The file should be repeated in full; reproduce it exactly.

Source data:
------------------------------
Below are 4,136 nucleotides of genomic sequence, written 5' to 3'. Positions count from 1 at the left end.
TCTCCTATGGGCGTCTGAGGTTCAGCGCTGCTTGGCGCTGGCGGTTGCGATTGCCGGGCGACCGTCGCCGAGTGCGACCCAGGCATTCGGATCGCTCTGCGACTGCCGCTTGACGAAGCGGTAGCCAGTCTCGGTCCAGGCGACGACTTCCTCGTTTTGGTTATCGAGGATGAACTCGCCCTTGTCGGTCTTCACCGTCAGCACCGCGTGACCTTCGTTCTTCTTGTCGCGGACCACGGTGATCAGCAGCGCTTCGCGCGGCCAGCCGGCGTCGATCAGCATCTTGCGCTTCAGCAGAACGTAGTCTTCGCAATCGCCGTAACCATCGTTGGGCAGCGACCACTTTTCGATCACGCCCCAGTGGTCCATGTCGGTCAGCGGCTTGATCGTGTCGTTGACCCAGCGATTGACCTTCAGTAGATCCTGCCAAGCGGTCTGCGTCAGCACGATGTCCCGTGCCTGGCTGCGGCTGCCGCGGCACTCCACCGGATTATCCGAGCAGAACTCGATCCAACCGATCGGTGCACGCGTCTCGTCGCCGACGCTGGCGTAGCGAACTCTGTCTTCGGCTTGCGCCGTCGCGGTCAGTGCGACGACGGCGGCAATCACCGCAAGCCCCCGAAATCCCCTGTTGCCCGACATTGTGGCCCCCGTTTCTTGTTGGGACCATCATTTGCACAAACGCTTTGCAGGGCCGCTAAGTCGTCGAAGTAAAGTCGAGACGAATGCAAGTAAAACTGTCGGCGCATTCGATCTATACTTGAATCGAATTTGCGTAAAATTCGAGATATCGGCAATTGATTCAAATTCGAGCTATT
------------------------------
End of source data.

Below are 4,136 nucleotides of genomic sequence, written 5' to 3'. Positions count from 1 at the left end.
TCTCCTATGGGCGTCTGAGGTTCAGCGCTGCTTGGCGCTGGCGGTTGCGATTGCCGGGCGACCGTCGCCGAGTGCGACCCAGGCATTCGGATCGCTCTGCGACTGCCGCTTGACGAAGCGGTAGCCAGTCTCGGTCCAGGCGACGACTTCCTCGTTTTGGTTATCGAGGATGAACTCGCCCTTGTCGGTCTTCACCGTCAGCACCGCGTGACCTTCGTTCTTCTTGTCGCGGACCACGGTGATCAGCAGCGCTTCGCGCGGCCAGCCGGCGTCGATCAGCATCTTGCGCTTCAGCAGAACGTAGTCTTCGCAATCGCCGTAACCATCGTTGGGCAGCGACCACTTTTCGATCACGCCCCAGTGGTCCATGTCGGTCAGCGGCTTGATCGTGTCGTTGACCCAGCGATTGACCTTCAGTAGATCCTGCCAAGCGGTCTGCGTCAGCACGATGTCCCGTGCCTGGCTGCGGCTGCCGCGGCACTCCACCGGATTATCCGAGCAGAACTCGATCCAACCGATCGGTGCACGCGTCTCGTCGCCGACGCTGGCGTAGCGAACTCTGTCTTCGGCTTGCGCCGTCGCGGTCAGTGCGACGACGGCGGCAATCACCGCAAGCCCCCGAAATCCCCTGTTGCCCGACATTGTGGCCCCCGTTTCTTGTTGGGACCATCATTTGCACAAACGCTTTGCAGGGCCGCTAAGTCGTCGAAGTAAAGTCGAGACGAATGCAAGTAAAACTGTCGGCGCATTCGATCTATACTTGAATCGAATTTGCGTAAAATTCGAGATATCGGCAATTGATTCAAATTCGAGCTATT